Many teachers have found themselves adapting to teaching online almost overnight. Such a drastic change is wrong-footing everyone, especially those who aren’t familiar with computers. However, there are excellent, tailor-made online tools that make it easy to run your own digital classroom. Google Classroom is an especially simple, accessible tool for teachers. The first step is signing up and creating an account.
On your first log in, you’ll need to create a Google Classroom account. You’ll see a page asking if you’re a student or a teacher. Select teacher, and then you’ll be ready to select the plus above the “Create Your First Class” prompt.
The plus button allows you to create or join classes. Once you’ve selected the option to create a class, you’ll need to name it. Your digital classroom now exists, and all that’s left is filling it with students and content.
Now that you’ve created your class, you have many optional choices to add new information via the About tab. For instance, you can write in the room number associated with your physical classroom. You’ll also use this tab to add coursework.
There are two ways to invite students to your operational digital classroom. First, you can select the Stream tab which holds the class code, which students can use to access the class. Second, you can invite students, but only if they’re part of your Google Contacts. You can do this by accessing the Students tab and inviting individuals or groups in your contacts.
The stream is where you’ll post various forms of material for students to interact with it. By selecting the red plus symbol at the bottom right of the Stream tab, you’ll gain access to four options. These are:
Reusing a post allows you to copy it and repost it in any other classroom, which saves a great deal of duplicated labor.
Questions are open queries and prompts that the classroom can discuss. With worries that online classrooms may be impersonal or detached, questions help foster communication and group engagement.
Assignments inform students of the work they need to do and contain due dates, titles, and descriptions. You can post them directly to the stream, or save them as a draft to use later. If you include a Google Drive file, it’s important to select the correct option. You can make it view-only for students, allow all students to edit the original file, or make Google Classrooms automatically provide each student a copy.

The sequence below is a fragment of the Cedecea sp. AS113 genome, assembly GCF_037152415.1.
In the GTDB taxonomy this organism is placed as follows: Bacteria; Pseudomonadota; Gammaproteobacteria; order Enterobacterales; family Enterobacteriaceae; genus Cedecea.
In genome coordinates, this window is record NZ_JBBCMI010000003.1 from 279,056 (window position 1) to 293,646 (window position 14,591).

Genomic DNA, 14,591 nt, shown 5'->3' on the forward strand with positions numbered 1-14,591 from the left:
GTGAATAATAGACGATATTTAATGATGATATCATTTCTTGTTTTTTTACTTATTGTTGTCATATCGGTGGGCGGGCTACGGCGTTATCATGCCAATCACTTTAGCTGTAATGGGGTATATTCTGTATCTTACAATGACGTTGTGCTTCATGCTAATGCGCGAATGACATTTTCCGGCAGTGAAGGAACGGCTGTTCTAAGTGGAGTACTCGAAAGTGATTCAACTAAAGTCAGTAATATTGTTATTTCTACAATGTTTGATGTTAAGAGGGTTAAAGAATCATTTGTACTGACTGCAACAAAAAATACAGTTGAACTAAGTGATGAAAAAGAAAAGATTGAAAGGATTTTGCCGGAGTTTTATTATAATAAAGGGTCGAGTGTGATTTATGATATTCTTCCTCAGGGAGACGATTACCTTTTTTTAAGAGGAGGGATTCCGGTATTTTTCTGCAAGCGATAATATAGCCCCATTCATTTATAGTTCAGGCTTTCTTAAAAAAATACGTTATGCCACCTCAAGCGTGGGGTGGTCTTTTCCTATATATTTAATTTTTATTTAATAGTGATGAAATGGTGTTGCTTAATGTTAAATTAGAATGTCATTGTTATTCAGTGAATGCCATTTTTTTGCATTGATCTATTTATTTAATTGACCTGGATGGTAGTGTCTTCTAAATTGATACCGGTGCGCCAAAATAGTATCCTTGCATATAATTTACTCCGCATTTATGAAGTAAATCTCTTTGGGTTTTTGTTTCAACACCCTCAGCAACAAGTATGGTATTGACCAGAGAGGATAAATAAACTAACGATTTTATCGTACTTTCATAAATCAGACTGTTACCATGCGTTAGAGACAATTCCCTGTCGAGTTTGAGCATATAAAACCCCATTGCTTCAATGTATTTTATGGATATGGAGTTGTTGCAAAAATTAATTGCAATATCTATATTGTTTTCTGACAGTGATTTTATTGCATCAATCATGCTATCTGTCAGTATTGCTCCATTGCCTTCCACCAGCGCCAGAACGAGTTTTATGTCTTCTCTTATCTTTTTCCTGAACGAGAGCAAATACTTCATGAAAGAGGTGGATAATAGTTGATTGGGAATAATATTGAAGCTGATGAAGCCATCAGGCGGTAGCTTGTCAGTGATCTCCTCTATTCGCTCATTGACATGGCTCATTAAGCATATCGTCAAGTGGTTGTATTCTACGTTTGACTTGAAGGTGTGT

Announcements are a fast, convenient way to share important information with your entire classroom. You have several customizable choices for your announcements, such as embedding content or enabling student comments.
The stream is the heart of the Google Classroom experience, but your other two tabs are also highly important. About is essentially the center for coursework and revolves around the core management of the class. You can write in the details for your class, provide materials, coursework, and the syllabus. Another powerful resource is the ability to add co-teachers, who have all the same powers that you do.
While the stream gets the most use, the About tab contains information that’s permanently relevant and important year-round. You’ll likely use the Students tab least of all.
Students contains important classroom management features, such as deciding if students can make their own posts to the stream. The alternative is constraining students so that they can make comments on your posts, but cannot make posts of their own. Your third choice is disabling comments and posts for students. Additionally, you’ll find communication tools and the option to invite students in this tab.
While Google Classroom works with any web browser, Google optimized it for its browser. If you don’t already have Google Chrome, you can follow this link to download it from Google. Not only is Chrome fast, but it also has many excellent classroom extensions. Kami, for instance, is a Chrome extension that adds an excellent PDF-editing function to Google Classroom.
When you create your classroom, you’ll see an option to “take the tour” on the Stream tab. Taking the tour is an excellent option for students and teachers, as it provides an interactive walk-through on Google Classroom basics.
If you and a fellow teacher give the other their student code, you can sign up as students for the other’s course. This is valuable because it allows you to view the app from the perspective of a student. When you’re learning the basics, this perspective switch provides powerful insight into how logical and intuitive your program is. If you’re having any problems, you can immediately see where to improve.
Teaching with Google Classroom doesn’t have to be endless text. It directly incorporates embedded videos and images, but that’s only the start. You can also incorporate the suite of Google programs, such as Google Sheets or Google Slides. Spreadsheets, power points, and other visually-oriented forms of presenting information can make class more interesting for you and your students.
Google Docs, Sheets, and Gmail all add extra functionality to Google Classroom. You can overcome many remote teaching challenges with free integrated software. For instance, one Chrome extension for Google Classroom adds a personal touch by enabling audio-transcription comments for teachers and students. Others such as Classwork Zoom improve on the visualization and organization of Google Classroom data.
While learning a new program can be imposing, it’s worth it. Google Classroom and the accompanying programs have the ultimate goal of making your job easier. Who knows, you might even find that teaching online has advantages over the traditional classroom. Either way, everyone needs to adapt to the moment and Google Classroom makes adapting much easier.